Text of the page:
What is the perfect age to be pregnant

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According to a new study 29 years-old is officially the right age for getting pregnant and trying for a baby
What’s the best age to have a baby?
A major study from the Royal College of Obstetricians and Gynaecologists brings together all the new research on how to maximise your chances of getting pregnant.

They report that the average childbearing age for women is now 29.3 years of age. In 1968 the average age was 23.

The study published in the medical journal Obstetrician and Gynaecologist is a review of several major studies on fertility and getting pregnant.

It reveals that the number of women giving birth at 40+ has trebled in the last 20 years. Almost 27,000 babies were born to mothers over 40 last year.

But doctors wrote the report to make sure women are aware of the lifecycle of their fertility. Doctors say that the most ‘secure’ age for childbearing remains 20 to 35. Women aged 35 are six times more likely to have problems getting pregnant compared with those ten years younger.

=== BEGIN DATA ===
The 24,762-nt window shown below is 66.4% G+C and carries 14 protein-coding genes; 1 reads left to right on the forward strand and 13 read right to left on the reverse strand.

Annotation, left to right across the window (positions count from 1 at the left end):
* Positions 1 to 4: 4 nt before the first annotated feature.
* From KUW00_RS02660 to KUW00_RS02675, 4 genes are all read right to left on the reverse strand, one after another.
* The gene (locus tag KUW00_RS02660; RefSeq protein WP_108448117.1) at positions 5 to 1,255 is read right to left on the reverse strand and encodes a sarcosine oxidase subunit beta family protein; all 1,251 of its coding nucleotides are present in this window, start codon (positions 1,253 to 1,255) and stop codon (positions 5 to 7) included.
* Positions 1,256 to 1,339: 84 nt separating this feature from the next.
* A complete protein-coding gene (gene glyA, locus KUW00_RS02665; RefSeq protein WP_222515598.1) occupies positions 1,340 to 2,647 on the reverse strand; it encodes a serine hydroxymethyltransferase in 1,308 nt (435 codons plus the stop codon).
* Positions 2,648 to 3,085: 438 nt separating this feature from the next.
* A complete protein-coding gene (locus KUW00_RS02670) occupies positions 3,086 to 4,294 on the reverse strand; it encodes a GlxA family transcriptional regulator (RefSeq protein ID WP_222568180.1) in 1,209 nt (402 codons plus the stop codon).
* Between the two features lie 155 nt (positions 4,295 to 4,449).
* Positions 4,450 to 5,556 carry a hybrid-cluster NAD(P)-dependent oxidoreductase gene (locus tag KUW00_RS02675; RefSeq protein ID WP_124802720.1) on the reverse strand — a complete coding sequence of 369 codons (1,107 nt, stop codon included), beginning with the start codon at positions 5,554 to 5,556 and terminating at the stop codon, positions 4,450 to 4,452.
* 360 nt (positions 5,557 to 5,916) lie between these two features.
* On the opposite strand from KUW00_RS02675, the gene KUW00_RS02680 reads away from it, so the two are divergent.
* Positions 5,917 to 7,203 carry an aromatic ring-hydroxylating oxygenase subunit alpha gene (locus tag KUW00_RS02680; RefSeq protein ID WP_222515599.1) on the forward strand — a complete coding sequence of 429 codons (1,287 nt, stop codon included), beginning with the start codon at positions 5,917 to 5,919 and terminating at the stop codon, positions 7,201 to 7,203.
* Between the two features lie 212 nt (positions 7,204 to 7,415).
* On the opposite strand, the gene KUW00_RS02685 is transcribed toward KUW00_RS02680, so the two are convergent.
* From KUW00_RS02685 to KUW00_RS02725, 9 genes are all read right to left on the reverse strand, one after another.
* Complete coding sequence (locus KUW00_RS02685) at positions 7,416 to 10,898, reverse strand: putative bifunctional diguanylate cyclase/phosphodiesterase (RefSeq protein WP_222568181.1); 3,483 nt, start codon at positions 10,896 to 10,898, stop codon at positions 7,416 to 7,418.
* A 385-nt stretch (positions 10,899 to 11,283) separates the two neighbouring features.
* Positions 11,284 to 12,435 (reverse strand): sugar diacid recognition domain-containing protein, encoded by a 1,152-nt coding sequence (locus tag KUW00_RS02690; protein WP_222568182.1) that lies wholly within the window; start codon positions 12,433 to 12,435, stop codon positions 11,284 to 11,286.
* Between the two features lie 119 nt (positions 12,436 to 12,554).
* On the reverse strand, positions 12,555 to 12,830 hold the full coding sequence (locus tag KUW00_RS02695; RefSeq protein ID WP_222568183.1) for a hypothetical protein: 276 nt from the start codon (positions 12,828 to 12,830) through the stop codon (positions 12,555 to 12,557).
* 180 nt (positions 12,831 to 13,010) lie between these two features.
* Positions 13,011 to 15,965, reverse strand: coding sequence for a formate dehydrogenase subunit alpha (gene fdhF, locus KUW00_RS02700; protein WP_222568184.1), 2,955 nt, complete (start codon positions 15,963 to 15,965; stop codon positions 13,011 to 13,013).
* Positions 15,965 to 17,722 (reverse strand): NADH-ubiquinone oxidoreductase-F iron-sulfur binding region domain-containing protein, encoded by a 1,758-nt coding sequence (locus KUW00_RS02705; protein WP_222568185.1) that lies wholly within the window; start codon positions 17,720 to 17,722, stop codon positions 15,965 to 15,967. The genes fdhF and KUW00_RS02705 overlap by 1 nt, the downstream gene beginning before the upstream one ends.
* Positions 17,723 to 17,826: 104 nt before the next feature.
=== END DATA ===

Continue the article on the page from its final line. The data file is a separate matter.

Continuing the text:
Up to 30 per cent of 35-year-olds take longer than a year to get pregnant compared to only 5 per cent of 25-year-olds. They also say that women in their late 30s and 40s are more likely to suffer complications such as miscarriage, pre-eclampsia, ectopic pregnancy and stillbirth- and are also far more likely to need a Caesarean.

They also reveal some interesting statistics surrounding men and conception. Male fertility also declines from the age of 25 and doctors estimate that the average 40-year-old takes two years to get his partner pregnant – even if she is in her twenties. The authors of the review want women to be aware of the facts surrounding fertility to help them make an informed decision about when to have a baby.

David Utting, specialist registrar in obstetrics and gynaecology at Kingston Hospital NHS Trust and co-author of the review said, “Clear facts on fertility need to be made available to women of all ages to remind them that the most secure age for childbearing remains 20-35.”

Jason Waugh, consultant in obstetrics said, “There are a number of reasons why women are leaving it later to start a family, for example, career concerns, financial reasons and finding a suitable partner. “However, women should be given more information on the unpredictability of pregnancy and the problems that can occur in older mothers.”

Lindsey Harris, founder of the website Mother 35 plus says; “It is the job of the medical profession to give people the facts about fertility, but not every woman is in the right position to have a baby under the age of 35.

“Older mothers are often aware of the risks and we are there to give them the support and reassurance they need.”